It’s becoming more clear my kid will go to Lincoln no matter how this rolls out. I’m becoming more worried about the principal’s desire to make it a PBL school. I want nothing to do with another PBL school. We left our option school after 3 years of my child “self-directing” her learning in an SPS option school with a PBL/SEL focus, which for us, meant very little direct instruction/learning. She had lots of fun, and was quite happy there, but she was also two years behind when she arrived at our neighborhood school. It took three years for her to catch up, Maybe it would have been better if SPS had supported PBL training for staff, or if class sizes had been smaller, but we all know that won’t happen at Lincoln either. Opening a high school is hard enough, and the focus should be on creating a solid academic program, not joining a fad, just because that is what the principal wants. We just want a strong traditional high school, nothing more. Nobody should be forced into an alternative program.
Worried Mom
Anonymous said…
That is probably the Ingraham HCC waitlist. There were about 40 kids on the waitlist when it dissolved, most of whom ended up at Garfield. I am not sure what sacrifice of Garfield you are talking about. Staff will leave when it shrinks- of course they will! As it should be. The only people from the north end I know considering Garfield next year are in difficult positions- accelerated students, otherwise going to Hale, with a principal who requires them to repeat many years of coursework, or would otherwise be split to Lincoln in 10th grade to a school and principal unwilling to provide the next course in the sequence. It is principal power- specifically the unwillingness of many of them to provide advanced classes though there is sufficient demand- that is the problem. Not parents.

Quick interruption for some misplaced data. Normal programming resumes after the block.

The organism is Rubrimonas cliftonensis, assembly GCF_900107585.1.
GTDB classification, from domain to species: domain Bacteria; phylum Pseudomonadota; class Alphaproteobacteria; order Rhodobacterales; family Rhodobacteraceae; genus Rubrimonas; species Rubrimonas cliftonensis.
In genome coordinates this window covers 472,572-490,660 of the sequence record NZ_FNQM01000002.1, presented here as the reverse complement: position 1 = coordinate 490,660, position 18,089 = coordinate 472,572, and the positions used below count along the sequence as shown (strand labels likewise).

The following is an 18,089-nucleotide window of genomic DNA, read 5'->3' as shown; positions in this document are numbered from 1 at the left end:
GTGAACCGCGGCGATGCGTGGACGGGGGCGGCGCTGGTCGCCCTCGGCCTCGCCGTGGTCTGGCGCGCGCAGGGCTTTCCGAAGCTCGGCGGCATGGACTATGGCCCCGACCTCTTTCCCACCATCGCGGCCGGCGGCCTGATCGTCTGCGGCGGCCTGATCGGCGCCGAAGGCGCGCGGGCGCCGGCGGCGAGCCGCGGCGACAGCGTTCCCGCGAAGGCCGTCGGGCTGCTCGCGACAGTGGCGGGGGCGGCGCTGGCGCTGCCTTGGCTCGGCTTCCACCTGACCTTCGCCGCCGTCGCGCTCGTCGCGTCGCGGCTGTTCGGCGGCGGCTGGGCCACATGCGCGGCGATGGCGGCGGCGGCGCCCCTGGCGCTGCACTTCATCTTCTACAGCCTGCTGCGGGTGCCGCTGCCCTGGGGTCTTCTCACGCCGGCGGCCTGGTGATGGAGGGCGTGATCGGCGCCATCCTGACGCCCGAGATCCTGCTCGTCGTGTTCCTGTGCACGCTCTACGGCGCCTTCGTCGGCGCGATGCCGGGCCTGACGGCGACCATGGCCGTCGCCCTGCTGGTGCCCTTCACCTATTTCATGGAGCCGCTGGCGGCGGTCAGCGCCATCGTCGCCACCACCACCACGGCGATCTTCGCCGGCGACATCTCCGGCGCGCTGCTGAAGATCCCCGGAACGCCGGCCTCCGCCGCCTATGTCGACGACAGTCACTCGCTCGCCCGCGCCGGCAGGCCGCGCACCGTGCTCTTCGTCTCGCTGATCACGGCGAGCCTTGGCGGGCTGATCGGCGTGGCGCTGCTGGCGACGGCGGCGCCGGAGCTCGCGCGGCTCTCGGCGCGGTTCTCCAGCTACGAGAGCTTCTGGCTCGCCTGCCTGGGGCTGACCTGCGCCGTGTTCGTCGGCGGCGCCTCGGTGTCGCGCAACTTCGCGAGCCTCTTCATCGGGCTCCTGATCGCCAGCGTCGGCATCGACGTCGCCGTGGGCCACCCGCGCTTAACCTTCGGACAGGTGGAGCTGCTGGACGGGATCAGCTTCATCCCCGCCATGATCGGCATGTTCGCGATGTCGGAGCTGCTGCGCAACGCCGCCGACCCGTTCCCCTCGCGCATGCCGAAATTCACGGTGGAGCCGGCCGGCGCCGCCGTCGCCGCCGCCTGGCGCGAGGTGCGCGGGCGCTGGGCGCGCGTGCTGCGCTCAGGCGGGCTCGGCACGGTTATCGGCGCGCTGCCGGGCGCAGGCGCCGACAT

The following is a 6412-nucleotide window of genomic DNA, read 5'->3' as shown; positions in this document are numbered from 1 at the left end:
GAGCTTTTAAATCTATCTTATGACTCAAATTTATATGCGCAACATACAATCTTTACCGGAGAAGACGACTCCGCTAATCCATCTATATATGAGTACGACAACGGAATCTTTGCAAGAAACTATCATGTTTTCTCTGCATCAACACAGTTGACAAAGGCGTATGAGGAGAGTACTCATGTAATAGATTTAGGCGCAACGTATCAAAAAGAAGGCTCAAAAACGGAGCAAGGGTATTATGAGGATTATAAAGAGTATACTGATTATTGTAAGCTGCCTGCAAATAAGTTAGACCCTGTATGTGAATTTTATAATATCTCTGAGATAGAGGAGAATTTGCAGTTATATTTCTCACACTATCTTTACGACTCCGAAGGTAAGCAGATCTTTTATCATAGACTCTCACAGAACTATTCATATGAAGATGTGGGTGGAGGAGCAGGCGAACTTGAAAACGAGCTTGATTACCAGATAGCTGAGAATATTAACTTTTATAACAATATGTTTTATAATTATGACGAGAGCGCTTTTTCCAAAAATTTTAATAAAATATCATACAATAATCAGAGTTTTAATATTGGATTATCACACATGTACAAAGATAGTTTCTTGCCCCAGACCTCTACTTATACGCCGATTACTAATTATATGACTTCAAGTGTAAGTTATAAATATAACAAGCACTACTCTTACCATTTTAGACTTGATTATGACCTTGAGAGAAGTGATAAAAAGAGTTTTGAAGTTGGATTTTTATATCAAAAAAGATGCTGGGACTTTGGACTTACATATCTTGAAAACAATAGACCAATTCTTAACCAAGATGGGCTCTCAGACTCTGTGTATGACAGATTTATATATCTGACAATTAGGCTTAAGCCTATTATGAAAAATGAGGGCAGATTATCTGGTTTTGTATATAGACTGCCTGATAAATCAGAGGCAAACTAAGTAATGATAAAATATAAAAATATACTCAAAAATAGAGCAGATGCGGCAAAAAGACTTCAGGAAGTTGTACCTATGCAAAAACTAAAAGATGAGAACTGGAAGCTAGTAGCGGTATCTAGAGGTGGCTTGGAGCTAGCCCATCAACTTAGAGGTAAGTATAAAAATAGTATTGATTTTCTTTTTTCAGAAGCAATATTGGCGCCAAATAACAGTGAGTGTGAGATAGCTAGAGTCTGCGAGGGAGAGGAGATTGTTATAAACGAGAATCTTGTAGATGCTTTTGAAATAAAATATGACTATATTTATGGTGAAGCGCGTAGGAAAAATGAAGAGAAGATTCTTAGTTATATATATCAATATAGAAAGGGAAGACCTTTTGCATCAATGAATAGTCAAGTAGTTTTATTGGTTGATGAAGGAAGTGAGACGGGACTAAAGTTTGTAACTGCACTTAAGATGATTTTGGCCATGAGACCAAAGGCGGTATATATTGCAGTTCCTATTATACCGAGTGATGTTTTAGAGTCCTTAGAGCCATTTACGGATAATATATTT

James Wagar said…
@Melissa Westbrook - thanks for the update/correction!


Anonymous said…
If I'm interpreting the district's enrollment data correctly, Garfield is already staffed at a lower ratio than the other overcrowded schools that will be losing students too. Only Franklin is staffed at a lower ratio. Look at the numbers below, north end high schools are almost ALL staffed at higher ratios than schools in the south end. How can this be explained? It's pretty galling, actually, unless I'm missing something.

December enrollment TOTAL/P223 TOTAL/P223 TOTAL FTE Ratio

Roosevelt: 1865/1837/1791.39 .975
Ballard: 1916/1864/1811.75 .972
Nathan Hale: 1210/1166/1126.32 .966
West Seattle: 1015/952/917.91 .964
Rainier Beach: 725/698/665.89 .954
Ingraham: 1369/1320/1258.56 .953